Online platforms change how universities work
By ZHAO RUIXUE in Jinan| (China Daily)| Updated : 2021-11-08Print Print
Challenges created by the global COVID-19 pandemic are shaping the contours of a new internationalization of higher education and encouraging universities to look for ways to deepen collaboration, such as by working digitally, presidents of universities said at a recent forum held in Jinan in Shandong province.
Seventeen presidents from universities around the world attended the World University Presidents' Forum both in person and online on Oct 14, to discuss the challenges and developmental trends facing higher education in the post-epidemic era. The forum was organized by Shandong University as a part of its 120th anniversary celebrations.
"The COVID-19 pandemic triggered profound changes in education. It has accelerated the deep integration of higher education and modern information technology," said Fan Liming, SDU president. "Openness and cooperation are important to universities promoting scientific research and innovation, as well as addressing global challenges."
She added that she was considering how to use SDU's current resources to deepen global cooperation in the post-epidemic era.
SDU cooperates with over 200 higher education schools and scientific research and development organizations in 30 countries and regions. Leveraging its contacts, the university invited 204 overseas teachers to offer online classes using interactive features such as real-time video this summer. The classes were taken by a total of 5,507 students.
Wang Qunxing, a student who is pursuing a master's degree at SDU's Institute of Cultural Heritage, has continued his work on an archaeological project online.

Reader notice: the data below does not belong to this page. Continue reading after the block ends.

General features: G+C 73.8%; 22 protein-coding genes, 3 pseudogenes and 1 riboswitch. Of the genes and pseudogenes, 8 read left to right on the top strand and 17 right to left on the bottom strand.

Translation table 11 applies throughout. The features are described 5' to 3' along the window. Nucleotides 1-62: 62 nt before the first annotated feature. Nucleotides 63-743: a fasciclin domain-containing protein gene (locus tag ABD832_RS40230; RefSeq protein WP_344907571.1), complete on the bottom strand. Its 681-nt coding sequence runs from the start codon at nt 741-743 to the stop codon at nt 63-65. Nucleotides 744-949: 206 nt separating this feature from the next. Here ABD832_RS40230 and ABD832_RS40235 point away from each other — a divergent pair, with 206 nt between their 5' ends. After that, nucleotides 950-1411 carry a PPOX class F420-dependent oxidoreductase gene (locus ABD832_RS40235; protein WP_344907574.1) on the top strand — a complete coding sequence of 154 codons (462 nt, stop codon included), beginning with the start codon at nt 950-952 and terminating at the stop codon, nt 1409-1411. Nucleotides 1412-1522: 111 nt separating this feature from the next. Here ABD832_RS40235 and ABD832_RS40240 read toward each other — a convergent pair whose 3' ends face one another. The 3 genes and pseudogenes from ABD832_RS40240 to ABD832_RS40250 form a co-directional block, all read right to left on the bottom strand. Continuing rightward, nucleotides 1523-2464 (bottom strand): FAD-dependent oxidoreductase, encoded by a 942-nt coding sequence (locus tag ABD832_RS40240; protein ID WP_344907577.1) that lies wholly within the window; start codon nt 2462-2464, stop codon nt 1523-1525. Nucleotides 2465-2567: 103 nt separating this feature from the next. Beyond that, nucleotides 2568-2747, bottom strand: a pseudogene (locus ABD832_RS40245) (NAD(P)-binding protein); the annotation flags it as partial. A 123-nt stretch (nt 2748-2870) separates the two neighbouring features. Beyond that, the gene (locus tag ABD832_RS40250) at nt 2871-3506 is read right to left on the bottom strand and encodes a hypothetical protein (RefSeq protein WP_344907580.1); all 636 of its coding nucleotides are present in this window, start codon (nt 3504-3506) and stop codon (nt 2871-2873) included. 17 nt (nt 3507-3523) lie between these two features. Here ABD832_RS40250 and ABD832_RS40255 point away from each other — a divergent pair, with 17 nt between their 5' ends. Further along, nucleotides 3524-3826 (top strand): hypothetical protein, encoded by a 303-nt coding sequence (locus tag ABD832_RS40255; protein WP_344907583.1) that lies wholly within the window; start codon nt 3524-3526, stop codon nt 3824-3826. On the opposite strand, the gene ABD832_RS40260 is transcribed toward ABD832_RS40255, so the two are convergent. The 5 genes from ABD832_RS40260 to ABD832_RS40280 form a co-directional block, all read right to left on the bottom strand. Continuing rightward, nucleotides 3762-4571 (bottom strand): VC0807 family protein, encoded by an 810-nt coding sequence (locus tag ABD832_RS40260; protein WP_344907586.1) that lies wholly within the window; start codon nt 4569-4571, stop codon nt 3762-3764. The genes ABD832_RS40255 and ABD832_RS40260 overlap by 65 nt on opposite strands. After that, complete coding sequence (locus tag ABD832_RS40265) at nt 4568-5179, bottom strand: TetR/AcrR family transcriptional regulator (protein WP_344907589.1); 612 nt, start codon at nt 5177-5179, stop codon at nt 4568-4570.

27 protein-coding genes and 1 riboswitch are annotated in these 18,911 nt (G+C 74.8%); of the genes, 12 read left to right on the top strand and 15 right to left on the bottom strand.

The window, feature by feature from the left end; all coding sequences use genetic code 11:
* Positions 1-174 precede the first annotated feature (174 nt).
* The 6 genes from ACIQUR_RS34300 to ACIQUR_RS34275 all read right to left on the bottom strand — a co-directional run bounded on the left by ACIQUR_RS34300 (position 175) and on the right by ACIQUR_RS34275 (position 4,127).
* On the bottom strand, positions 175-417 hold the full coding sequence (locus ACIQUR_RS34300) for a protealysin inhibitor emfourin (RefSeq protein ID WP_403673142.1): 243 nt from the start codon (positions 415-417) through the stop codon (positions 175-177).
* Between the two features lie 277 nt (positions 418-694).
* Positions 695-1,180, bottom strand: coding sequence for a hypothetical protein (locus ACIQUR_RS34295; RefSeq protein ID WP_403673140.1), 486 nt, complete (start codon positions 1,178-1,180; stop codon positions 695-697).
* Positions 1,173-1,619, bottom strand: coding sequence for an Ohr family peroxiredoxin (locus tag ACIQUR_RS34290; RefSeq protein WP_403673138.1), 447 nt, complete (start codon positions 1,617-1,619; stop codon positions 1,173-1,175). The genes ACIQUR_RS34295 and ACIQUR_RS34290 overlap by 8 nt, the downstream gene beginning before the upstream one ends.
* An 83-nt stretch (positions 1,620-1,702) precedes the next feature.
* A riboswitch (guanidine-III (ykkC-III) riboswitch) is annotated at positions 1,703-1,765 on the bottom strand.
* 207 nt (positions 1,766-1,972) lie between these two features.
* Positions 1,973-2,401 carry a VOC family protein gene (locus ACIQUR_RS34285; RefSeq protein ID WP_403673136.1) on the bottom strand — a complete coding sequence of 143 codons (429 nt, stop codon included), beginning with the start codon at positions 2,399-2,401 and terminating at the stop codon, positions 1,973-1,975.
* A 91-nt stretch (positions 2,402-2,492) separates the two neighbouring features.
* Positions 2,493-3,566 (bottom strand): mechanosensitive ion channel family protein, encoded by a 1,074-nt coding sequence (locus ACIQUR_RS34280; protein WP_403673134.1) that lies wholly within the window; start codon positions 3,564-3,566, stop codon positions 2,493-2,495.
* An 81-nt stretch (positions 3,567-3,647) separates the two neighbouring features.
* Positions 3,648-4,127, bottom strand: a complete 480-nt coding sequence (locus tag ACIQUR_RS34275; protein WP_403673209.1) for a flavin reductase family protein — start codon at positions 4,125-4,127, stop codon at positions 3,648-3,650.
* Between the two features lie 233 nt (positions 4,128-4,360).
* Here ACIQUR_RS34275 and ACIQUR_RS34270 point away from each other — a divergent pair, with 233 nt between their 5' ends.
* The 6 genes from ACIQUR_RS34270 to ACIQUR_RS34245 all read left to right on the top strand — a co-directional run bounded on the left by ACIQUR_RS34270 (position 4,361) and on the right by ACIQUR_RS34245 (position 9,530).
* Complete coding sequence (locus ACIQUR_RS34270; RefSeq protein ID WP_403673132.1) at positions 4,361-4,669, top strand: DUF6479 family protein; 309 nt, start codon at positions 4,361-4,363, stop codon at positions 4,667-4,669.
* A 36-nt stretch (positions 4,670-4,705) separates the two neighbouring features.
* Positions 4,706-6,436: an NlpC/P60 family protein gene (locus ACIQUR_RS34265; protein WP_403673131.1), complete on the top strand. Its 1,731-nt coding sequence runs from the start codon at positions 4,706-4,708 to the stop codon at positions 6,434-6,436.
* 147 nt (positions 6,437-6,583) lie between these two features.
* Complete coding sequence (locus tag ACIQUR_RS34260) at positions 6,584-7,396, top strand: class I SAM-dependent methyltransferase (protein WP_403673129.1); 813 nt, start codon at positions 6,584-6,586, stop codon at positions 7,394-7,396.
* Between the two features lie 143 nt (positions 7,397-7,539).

The project, which involves the Henan Provincial Institute of Cultural Heritage and Archaeology, SDU and the Nairobi National Museum, began in 2017. Wang joined in 2018, going to Kenya for a month as part of efforts to uncover the origins of the first humans, but pandemic disruptions meant he was unable to return to Kenya. Instead, together with researchers in Kenya, he's continuing the discussions and examination of unearthed remains online.
"The month of on-site research work in Kenya not only expanded my understanding of the origins of humans, but provided me with opportunities to get to know the methods used by Kenyan archaeologists," Wang said, adding that although research can continue online, it is still better for students majoring in archaeology to conduct on-site research.
Brian P. Schmidt, vice-chancellor and president of the Australian National University, said via videolink to the forum, "Although the pandemic has given the world a set of tools to work together digitally in a way that wasn't possible before, we'll have to work hard not to go backward in terms of international collaboration and fracture into groups of those able to travel to meet each other."
Transformational processes in higher education during the pandemic have attained a global scale, Oleg Yastrebov, rector of the Peoples' Friendship University of Russia (RUDN) said via videolink to the forum.
"All at once, the transition of universities around the world to distance learning and teaching took place. Universities are faced with the need to change the format of everything they do. For Russian universities, as well as for many others, digitalization has been a megatrend, defining all aspects of their activities," Yastrebov said.
RUDN is running several network programs, including one with the Shanghai Cooperation Organization University.